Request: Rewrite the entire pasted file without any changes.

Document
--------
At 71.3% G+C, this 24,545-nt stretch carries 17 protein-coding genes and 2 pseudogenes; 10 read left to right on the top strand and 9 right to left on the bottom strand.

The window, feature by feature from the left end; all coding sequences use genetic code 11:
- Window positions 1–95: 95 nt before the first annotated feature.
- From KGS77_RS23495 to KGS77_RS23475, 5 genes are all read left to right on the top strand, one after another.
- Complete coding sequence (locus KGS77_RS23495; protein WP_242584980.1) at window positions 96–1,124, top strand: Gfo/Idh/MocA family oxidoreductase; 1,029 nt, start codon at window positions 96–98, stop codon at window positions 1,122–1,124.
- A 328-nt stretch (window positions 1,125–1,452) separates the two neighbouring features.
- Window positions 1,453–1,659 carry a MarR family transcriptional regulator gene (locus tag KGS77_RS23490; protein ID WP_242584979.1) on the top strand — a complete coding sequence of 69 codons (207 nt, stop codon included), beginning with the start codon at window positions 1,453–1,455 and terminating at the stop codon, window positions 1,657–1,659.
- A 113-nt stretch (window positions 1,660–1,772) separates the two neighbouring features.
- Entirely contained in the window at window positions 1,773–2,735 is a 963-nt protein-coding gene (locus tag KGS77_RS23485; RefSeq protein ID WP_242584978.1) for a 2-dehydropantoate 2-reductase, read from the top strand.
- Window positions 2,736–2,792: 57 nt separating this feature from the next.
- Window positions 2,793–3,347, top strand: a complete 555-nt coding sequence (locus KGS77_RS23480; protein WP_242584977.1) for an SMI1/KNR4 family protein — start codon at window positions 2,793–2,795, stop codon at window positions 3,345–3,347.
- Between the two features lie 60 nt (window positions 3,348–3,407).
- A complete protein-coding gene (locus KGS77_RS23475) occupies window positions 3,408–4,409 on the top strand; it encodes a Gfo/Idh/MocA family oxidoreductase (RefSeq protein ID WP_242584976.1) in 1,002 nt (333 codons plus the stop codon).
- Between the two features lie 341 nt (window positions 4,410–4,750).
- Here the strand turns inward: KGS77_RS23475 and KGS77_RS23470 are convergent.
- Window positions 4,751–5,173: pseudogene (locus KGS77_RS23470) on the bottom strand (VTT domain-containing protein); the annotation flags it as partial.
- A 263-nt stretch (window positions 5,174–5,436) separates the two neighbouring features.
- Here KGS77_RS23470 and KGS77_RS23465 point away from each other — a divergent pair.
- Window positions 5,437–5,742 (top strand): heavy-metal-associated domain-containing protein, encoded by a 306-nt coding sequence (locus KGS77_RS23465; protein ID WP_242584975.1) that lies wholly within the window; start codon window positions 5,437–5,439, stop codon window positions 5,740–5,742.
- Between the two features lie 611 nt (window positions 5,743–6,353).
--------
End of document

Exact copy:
At 71.3% G+C, this 24,545-nt stretch carries 17 protein-coding genes and 2 pseudogenes; 10 read left to right on the top strand and 9 right to left on the bottom strand.

The window, feature by feature from the left end; all coding sequences use genetic code 11:
- Window positions 1–95: 95 nt before the first annotated feature.
- From KGS77_RS23495 to KGS77_RS23475, 5 genes are all read left to right on the top strand, one after another.
- Complete coding sequence (locus KGS77_RS23495; protein WP_242584980.1) at window positions 96–1,124, top strand: Gfo/Idh/MocA family oxidoreductase; 1,029 nt, start codon at window positions 96–98, stop codon at window positions 1,122–1,124.
- A 328-nt stretch (window positions 1,125–1,452) separates the two neighbouring features.
- Window positions 1,453–1,659 carry a MarR family transcriptional regulator gene (locus tag KGS77_RS23490; protein ID WP_242584979.1) on the top strand — a complete coding sequence of 69 codons (207 nt, stop codon included), beginning with the start codon at window positions 1,453–1,455 and terminating at the stop codon, window positions 1,657–1,659.
- A 113-nt stretch (window positions 1,660–1,772) separates the two neighbouring features.
- Entirely contained in the window at window positions 1,773–2,735 is a 963-nt protein-coding gene (locus tag KGS77_RS23485; RefSeq protein ID WP_242584978.1) for a 2-dehydropantoate 2-reductase, read from the top strand.
- Window positions 2,736–2,792: 57 nt separating this feature from the next.
- Window positions 2,793–3,347, top strand: a complete 555-nt coding sequence (locus KGS77_RS23480; protein WP_242584977.1) for an SMI1/KNR4 family protein — start codon at window positions 2,793–2,795, stop codon at window positions 3,345–3,347.
- Between the two features lie 60 nt (window positions 3,348–3,407).
- A complete protein-coding gene (locus KGS77_RS23475) occupies window positions 3,408–4,409 on the top strand; it encodes a Gfo/Idh/MocA family oxidoreductase (RefSeq protein ID WP_242584976.1) in 1,002 nt (333 codons plus the stop codon).
- Between the two features lie 341 nt (window positions 4,410–4,750).
- Here the strand turns inward: KGS77_RS23475 and KGS77_RS23470 are convergent.
- Window positions 4,751–5,173: pseudogene (locus KGS77_RS23470) on the bottom strand (VTT domain-containing protein); the annotation flags it as partial.
- A 263-nt stretch (window positions 5,174–5,436) separates the two neighbouring features.
- Here KGS77_RS23470 and KGS77_RS23465 point away from each other — a divergent pair.
- Window positions 5,437–5,742 (top strand): heavy-metal-associated domain-containing protein, encoded by a 306-nt coding sequence (locus KGS77_RS23465; protein ID WP_242584975.1) that lies wholly within the window; start codon window positions 5,437–5,439, stop codon window positions 5,740–5,742.
- Between the two features lie 611 nt (window positions 5,743–6,353).